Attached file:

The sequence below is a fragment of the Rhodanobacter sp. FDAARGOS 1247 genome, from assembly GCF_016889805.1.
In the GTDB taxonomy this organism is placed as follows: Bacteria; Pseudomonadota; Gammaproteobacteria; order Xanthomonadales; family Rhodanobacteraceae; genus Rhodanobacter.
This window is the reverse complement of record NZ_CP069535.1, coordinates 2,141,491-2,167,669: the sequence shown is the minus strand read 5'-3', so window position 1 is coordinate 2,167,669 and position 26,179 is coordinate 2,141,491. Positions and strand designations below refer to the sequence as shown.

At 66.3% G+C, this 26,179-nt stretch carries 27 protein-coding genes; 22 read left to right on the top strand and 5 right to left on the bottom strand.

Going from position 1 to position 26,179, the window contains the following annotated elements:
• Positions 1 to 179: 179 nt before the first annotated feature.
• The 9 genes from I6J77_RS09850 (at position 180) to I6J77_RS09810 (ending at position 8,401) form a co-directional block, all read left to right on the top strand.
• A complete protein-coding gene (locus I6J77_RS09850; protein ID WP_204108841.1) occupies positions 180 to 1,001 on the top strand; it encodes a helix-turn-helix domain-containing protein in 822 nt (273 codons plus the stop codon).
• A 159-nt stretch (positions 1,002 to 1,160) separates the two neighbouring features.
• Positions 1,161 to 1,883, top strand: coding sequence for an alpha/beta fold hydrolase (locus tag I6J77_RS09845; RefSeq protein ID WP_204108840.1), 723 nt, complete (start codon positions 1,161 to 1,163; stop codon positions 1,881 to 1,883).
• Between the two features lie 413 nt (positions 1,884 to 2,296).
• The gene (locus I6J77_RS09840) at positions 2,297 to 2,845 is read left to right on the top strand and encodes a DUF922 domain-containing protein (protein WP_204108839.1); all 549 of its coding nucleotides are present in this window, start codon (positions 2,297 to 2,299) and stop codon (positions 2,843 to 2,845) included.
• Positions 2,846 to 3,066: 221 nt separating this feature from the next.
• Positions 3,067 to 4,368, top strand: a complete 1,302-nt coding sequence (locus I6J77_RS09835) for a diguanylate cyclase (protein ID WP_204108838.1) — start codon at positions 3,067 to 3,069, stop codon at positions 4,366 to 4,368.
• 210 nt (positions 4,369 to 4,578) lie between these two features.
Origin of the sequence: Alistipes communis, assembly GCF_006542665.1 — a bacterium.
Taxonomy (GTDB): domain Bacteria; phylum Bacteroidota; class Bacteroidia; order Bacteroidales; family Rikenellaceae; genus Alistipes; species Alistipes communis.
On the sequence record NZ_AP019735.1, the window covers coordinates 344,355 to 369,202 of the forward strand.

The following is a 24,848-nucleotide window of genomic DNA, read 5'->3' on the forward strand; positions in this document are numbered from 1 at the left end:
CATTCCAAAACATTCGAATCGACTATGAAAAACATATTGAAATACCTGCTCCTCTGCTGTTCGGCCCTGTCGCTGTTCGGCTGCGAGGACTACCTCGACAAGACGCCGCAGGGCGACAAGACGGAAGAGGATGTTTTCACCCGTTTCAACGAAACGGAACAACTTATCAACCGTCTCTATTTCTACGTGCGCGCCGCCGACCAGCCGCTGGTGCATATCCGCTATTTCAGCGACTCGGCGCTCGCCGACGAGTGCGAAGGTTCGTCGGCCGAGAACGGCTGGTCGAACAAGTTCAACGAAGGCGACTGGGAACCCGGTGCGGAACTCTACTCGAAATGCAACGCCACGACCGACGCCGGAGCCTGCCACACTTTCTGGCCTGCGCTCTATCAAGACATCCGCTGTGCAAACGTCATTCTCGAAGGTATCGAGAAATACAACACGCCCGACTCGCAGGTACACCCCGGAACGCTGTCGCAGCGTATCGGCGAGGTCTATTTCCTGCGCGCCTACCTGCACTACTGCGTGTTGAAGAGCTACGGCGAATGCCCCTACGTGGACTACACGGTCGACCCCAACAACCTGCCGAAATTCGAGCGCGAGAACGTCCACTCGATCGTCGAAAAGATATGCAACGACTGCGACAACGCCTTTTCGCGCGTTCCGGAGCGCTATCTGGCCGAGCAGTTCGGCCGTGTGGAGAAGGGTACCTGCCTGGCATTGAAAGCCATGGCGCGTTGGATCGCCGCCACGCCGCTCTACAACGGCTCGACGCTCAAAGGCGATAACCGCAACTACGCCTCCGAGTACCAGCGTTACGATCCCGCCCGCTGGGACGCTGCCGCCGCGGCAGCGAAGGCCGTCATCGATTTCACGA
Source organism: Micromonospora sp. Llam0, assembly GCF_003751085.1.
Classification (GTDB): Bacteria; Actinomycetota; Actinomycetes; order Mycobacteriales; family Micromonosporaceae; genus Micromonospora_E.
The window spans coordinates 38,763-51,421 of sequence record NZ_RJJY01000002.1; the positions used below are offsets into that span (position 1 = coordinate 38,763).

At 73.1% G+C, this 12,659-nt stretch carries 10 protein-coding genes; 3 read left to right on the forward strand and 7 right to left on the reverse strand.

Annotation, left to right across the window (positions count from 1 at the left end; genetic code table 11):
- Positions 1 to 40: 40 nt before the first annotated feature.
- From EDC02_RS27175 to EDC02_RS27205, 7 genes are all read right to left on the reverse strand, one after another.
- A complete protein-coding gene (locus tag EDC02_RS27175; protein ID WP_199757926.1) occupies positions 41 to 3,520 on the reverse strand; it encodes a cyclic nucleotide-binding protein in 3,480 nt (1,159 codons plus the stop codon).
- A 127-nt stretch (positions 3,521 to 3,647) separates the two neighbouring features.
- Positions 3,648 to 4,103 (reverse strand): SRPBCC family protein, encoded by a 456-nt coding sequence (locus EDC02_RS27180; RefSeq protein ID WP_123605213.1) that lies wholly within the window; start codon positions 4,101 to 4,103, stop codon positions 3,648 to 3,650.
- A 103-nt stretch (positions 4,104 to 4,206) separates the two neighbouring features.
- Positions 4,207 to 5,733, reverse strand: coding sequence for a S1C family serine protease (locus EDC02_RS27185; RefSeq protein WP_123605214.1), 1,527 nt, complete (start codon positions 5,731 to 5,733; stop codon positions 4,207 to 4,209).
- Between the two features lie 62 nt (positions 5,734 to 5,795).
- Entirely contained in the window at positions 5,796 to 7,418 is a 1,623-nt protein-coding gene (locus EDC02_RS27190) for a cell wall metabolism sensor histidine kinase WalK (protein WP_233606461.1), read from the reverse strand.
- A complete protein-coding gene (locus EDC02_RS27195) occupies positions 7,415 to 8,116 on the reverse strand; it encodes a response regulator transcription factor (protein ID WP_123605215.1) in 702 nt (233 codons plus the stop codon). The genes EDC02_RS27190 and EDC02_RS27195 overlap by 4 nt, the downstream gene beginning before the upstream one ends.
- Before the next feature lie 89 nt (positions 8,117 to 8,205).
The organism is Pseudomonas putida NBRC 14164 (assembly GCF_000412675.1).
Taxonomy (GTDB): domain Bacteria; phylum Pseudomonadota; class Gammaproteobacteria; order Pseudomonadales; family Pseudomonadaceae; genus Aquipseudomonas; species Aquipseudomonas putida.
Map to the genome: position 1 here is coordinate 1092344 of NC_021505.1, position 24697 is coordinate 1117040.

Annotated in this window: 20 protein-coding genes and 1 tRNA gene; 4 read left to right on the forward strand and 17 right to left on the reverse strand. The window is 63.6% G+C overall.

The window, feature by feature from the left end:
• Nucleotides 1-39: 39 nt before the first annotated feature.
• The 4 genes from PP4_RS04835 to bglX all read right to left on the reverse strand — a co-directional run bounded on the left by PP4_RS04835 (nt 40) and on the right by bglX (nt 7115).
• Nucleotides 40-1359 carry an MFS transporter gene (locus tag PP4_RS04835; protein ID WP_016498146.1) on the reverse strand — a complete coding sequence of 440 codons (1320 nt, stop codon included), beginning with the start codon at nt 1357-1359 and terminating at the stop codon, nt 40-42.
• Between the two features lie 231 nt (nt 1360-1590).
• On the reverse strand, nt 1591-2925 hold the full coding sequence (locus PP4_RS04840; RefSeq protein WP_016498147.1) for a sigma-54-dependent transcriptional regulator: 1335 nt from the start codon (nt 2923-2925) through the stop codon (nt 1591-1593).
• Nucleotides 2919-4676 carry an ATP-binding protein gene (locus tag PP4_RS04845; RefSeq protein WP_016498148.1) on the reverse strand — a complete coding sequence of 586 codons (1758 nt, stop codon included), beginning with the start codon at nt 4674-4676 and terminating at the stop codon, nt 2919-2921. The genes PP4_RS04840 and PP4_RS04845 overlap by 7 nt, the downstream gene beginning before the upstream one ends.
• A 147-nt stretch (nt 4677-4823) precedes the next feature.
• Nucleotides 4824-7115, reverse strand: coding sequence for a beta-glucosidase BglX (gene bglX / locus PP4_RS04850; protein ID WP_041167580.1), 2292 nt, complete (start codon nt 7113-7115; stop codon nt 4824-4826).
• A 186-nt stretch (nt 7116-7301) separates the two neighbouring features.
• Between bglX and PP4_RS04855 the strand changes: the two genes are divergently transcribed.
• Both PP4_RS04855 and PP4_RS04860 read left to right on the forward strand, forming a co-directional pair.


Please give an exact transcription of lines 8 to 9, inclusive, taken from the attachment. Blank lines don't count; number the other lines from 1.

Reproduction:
• A complete protein-coding gene (locus I6J77_RS09850; protein ID WP_204108841.1) occupies positions 180 to 1,001 on the top strand; it encodes a helix-turn-helix domain-containing protein in 822 nt (273 codons plus the stop codon).
• A 159-nt stretch (positions 1,002 to 1,160) separates the two neighbouring features.